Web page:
But if Niveus is to take the form of a sprawling and unfocused conglomeration of investments, then shareholders might wonder why other, smaller HCI investments – for example, clothing and textile conglomerate Seardel, HCI’s fledgling coal business and Golden Arrow Bus Services – were not included in the mix.
Golden Arrow has been a solid performer for HCI but it faces various operational challenges, including the battle to secure subsidies, and competition from taxis as well as the new MyCiti bus service in Cape Town .
Seardel has also been a rewarding investment for HCI in terms of restored value, but operational challenges faced by the core manufacturing entities are well documented. Perhaps Niveus could accommodate Seardel’s nonclothing and textile operations like Prima Toys and the old Seartec stationery and consumer electronics business, which are profitable.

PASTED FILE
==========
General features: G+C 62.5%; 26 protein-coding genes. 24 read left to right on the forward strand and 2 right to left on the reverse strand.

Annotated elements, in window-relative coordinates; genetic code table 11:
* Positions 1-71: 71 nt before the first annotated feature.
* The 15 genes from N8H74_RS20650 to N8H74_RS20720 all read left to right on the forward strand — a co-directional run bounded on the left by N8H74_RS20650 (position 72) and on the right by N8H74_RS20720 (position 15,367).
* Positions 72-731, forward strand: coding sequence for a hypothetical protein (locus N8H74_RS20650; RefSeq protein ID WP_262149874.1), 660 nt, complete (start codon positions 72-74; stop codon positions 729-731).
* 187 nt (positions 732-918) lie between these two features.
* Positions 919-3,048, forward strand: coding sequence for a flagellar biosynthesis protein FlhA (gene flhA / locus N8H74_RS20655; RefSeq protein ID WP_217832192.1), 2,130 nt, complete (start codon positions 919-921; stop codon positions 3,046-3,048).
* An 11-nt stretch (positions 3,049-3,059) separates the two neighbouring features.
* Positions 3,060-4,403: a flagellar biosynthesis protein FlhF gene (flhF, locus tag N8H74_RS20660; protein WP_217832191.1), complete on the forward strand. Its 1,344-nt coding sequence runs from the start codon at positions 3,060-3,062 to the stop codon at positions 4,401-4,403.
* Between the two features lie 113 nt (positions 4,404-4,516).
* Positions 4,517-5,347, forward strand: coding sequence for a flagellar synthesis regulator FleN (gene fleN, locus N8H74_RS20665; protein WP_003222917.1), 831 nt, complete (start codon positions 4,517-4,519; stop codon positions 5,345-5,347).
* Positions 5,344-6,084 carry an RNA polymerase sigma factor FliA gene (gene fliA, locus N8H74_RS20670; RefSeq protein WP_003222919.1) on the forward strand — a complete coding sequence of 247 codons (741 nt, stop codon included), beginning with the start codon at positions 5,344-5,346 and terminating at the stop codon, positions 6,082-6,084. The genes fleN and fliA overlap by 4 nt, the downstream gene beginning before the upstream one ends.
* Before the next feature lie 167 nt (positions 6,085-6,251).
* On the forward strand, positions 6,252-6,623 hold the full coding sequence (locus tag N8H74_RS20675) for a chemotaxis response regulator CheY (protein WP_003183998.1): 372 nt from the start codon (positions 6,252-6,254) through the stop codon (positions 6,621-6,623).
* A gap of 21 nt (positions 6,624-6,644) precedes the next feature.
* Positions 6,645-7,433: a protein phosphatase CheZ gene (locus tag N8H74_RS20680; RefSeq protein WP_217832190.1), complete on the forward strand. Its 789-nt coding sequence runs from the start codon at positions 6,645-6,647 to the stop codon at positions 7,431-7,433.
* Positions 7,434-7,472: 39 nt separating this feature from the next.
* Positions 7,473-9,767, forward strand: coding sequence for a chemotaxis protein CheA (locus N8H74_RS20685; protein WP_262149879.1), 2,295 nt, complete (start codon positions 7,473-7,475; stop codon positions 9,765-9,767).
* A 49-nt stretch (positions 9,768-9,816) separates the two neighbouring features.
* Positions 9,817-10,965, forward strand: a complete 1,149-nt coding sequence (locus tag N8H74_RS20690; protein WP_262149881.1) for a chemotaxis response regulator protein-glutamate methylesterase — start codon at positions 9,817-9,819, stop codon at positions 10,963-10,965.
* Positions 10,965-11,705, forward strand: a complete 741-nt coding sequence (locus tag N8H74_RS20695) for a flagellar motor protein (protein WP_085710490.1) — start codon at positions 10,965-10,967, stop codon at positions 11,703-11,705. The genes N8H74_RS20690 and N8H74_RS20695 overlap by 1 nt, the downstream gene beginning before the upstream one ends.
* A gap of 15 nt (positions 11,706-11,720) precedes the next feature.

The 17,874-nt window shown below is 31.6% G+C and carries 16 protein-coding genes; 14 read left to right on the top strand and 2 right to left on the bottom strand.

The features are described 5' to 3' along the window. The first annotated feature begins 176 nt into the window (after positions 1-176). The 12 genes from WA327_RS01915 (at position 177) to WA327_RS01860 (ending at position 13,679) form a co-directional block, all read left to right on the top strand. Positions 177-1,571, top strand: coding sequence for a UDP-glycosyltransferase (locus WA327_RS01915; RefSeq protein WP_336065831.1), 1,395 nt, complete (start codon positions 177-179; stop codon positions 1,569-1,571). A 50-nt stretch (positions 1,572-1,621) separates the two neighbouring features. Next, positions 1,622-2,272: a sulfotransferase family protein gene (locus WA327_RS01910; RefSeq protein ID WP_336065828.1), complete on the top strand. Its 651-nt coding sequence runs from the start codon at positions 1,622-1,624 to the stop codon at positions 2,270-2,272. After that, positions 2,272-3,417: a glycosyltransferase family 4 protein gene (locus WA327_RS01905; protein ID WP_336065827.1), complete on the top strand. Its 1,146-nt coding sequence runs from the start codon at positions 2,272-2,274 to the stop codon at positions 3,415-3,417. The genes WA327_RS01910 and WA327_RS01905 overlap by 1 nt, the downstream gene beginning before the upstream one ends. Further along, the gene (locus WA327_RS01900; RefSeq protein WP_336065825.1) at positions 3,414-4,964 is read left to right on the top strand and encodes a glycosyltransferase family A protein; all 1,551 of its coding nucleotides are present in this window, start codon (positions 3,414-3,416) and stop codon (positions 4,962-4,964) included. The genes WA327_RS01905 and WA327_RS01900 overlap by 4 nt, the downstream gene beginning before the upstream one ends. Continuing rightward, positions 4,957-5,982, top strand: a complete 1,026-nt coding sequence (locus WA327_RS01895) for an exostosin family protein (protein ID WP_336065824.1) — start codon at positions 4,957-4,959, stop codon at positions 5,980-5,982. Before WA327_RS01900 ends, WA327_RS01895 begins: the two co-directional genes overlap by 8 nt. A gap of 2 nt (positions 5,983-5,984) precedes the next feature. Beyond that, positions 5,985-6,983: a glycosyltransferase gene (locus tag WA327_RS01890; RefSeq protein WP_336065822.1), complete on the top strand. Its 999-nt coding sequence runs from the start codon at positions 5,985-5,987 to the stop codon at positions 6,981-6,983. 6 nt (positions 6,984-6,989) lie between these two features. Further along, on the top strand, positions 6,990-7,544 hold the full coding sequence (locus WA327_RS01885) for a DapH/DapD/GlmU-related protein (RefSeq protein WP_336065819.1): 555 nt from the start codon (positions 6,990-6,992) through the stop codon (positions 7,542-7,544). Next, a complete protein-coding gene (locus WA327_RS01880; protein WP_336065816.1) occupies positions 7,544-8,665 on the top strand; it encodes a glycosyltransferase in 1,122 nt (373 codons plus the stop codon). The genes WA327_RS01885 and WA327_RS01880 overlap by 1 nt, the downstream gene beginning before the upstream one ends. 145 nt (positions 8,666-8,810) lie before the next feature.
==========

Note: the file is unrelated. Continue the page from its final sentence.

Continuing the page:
It will probably take time and some deal flow for the market to warm to Niveus. But what does the creation of Niveus really means for HCI?
At this stage it might be far-fetched to think of HCI becoming a central holding company for a variety of specialist-listed investment vehicles. But the Niveus proposal introduces a new dynamism to HCI, and should spark some conjecture over the longer-term strategy in structuring investments.
Besides Niveus, HCI already holds a controlling stake in Australian-listed investment vehicle Oceania Capital. There has also been talk that HCI might look at creating a “Landco” vehicle to house the sprawling property interests that are held throughout its various subsidiaries.
A media listing built around e.tv and perhaps the media interests held by Remgro (a co-shareholder in e.tv) can also not be ruled out. And does HCI have mining/energy ambitions that could be built around its coal operations and offshore energy interests?
Source: Financial Mail – Marc Hasenfuss